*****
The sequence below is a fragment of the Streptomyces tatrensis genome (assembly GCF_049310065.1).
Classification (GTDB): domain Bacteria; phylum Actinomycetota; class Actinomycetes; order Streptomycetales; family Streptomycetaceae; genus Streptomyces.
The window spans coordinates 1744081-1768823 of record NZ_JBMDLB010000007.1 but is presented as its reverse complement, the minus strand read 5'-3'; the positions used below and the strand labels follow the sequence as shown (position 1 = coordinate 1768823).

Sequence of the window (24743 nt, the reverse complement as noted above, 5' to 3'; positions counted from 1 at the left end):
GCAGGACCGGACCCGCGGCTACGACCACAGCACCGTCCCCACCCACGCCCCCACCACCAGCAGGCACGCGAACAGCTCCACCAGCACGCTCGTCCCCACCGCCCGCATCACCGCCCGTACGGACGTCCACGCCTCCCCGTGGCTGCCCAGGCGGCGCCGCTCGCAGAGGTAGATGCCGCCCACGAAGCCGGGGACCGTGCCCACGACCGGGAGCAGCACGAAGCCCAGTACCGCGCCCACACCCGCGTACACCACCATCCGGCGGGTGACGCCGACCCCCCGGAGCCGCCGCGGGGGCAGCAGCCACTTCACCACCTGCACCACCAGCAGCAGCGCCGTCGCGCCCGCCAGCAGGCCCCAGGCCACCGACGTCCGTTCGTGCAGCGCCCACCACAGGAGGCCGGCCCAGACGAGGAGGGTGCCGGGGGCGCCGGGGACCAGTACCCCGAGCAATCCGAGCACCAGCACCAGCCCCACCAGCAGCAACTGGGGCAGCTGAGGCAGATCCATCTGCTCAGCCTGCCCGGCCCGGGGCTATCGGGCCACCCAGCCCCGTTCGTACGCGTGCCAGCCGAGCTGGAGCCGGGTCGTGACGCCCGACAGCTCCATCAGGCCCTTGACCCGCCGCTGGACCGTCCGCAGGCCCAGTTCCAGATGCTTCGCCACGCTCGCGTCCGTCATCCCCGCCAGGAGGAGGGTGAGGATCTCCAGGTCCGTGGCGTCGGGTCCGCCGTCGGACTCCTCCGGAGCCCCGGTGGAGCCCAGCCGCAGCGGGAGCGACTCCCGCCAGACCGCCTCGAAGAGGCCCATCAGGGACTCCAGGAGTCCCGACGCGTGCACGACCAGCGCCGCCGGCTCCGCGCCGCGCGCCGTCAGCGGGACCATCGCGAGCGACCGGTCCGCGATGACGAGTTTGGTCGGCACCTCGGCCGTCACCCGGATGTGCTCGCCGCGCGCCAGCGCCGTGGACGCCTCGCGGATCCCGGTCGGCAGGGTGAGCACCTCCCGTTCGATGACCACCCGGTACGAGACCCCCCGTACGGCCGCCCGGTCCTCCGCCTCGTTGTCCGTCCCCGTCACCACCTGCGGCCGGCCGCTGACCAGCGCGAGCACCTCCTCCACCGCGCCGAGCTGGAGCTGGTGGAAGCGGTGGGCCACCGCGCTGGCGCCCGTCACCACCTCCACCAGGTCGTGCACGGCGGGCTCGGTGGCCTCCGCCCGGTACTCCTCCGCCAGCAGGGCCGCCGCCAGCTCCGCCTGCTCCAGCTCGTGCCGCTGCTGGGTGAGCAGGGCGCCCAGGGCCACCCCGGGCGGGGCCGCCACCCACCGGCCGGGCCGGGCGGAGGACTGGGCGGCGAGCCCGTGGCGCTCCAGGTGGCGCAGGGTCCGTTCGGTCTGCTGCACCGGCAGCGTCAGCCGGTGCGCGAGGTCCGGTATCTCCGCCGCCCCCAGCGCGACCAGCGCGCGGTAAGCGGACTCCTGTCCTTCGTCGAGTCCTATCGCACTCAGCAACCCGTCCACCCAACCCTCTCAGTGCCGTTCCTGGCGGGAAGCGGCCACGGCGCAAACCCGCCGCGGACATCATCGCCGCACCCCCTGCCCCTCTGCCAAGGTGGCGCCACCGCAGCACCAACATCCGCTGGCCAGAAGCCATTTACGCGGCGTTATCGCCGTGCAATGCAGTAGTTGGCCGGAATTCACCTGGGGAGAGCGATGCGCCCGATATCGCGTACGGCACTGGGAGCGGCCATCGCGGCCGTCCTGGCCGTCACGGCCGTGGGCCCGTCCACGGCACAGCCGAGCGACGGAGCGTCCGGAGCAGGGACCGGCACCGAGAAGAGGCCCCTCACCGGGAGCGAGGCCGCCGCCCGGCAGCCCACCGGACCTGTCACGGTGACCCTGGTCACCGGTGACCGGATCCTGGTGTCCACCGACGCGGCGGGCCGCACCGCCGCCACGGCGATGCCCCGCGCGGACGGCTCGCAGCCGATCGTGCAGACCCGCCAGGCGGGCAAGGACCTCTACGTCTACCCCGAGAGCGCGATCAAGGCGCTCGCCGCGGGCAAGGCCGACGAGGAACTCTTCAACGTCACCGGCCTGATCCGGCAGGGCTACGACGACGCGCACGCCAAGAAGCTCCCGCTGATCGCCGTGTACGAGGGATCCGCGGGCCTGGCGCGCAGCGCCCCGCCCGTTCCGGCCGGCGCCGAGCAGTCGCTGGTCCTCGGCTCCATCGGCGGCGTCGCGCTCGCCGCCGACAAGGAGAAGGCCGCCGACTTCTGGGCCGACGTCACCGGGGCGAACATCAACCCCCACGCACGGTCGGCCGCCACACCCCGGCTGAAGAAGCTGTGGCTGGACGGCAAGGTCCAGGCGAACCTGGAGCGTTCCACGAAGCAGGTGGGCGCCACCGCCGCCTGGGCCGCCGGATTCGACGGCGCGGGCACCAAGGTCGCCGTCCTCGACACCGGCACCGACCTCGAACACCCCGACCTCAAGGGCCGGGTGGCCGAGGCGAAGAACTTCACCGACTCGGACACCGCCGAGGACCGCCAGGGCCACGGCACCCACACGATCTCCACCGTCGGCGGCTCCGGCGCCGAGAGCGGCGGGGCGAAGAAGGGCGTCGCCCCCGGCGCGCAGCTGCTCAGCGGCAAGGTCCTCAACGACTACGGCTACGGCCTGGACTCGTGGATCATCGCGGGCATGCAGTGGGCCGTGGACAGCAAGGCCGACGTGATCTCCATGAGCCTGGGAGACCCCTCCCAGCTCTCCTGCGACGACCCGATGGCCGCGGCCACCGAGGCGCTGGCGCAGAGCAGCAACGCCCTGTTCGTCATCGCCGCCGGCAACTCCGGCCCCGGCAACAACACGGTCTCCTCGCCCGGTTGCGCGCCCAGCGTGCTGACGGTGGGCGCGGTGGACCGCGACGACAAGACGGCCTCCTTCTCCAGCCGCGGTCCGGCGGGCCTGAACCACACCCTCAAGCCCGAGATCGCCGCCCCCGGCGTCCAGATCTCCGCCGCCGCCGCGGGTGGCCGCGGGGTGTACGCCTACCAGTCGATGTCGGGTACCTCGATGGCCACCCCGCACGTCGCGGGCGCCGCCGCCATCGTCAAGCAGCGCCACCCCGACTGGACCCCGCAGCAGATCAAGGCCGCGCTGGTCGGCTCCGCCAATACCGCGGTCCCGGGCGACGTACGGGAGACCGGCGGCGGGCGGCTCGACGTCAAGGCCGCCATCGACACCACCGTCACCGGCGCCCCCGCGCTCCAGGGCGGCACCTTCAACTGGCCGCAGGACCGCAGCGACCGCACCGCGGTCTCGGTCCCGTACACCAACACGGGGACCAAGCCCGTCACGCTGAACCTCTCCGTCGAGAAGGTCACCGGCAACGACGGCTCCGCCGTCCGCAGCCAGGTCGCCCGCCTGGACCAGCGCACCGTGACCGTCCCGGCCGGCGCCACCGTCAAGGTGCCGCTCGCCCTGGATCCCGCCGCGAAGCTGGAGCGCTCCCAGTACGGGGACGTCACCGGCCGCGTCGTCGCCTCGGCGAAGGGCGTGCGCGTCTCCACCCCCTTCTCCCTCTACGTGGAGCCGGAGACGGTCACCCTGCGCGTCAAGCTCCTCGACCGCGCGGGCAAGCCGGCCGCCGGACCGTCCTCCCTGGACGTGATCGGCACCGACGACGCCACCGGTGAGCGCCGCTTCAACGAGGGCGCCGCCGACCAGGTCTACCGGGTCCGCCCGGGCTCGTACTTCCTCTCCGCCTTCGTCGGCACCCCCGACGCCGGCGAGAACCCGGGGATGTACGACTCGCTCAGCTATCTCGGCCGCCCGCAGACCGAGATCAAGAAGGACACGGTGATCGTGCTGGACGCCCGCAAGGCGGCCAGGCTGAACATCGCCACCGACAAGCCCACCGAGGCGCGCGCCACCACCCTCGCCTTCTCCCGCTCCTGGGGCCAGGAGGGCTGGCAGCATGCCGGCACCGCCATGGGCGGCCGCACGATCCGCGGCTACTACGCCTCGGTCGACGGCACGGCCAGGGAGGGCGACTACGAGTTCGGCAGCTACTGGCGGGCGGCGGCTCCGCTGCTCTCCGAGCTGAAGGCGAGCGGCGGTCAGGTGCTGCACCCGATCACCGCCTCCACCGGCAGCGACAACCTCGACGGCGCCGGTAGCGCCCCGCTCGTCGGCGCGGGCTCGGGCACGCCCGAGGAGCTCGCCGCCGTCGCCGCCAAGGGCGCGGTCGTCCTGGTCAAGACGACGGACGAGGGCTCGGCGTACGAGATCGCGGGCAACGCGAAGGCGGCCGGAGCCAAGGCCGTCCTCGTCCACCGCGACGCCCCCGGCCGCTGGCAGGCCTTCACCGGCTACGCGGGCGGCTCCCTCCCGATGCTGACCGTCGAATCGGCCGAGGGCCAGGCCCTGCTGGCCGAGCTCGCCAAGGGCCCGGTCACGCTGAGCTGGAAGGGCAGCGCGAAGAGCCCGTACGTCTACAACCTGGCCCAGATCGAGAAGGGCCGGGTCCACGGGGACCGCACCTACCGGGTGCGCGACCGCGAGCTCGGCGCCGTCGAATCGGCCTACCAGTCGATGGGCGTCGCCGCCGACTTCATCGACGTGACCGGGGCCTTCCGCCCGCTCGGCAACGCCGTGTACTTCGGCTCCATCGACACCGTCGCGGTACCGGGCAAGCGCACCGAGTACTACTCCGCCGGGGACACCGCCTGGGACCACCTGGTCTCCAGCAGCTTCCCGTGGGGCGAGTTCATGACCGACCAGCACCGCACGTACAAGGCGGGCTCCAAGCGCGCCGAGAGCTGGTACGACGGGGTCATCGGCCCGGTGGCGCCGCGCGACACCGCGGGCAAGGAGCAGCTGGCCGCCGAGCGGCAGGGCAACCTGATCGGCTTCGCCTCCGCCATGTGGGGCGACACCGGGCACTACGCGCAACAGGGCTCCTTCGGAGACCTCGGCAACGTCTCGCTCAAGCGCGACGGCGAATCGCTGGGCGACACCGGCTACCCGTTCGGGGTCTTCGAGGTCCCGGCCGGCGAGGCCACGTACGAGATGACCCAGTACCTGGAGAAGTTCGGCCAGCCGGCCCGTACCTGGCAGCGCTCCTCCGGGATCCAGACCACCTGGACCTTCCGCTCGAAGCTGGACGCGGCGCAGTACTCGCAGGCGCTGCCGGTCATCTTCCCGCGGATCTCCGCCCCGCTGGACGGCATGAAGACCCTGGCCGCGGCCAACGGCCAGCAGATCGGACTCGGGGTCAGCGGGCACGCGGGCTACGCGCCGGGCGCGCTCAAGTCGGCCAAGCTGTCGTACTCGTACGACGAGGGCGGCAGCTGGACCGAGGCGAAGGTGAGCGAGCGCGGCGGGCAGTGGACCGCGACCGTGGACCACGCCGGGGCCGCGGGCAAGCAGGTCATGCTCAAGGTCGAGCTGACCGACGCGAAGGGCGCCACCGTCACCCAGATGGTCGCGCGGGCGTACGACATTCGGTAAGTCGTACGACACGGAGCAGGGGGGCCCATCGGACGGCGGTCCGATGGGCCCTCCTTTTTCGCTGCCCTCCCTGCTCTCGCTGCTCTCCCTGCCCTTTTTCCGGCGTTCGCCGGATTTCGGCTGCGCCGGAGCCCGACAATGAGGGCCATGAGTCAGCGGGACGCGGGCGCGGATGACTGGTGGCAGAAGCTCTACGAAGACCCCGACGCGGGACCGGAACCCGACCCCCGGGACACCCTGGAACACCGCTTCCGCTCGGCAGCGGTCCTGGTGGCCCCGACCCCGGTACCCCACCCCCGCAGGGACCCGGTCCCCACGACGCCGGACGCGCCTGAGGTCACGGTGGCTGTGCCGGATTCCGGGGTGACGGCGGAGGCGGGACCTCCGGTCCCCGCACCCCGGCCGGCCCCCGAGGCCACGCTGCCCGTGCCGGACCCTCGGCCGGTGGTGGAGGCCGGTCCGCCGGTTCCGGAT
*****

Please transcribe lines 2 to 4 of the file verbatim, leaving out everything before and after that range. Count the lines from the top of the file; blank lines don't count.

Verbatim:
Classification (GTDB): domain Bacteria; phylum Actinomycetota; class Actinomycetes; order Streptomycetales; family Streptomycetaceae; genus Streptomyces.
The window spans coordinates 1744081-1768823 of record NZ_JBMDLB010000007.1 but is presented as its reverse complement, the minus strand read 5'-3'; the positions used below and the strand labels follow the sequence as shown (position 1 = coordinate 1768823).

Sequence of the window (24743 nt, the reverse complement as noted above, 5' to 3'; positions counted from 1 at the left end):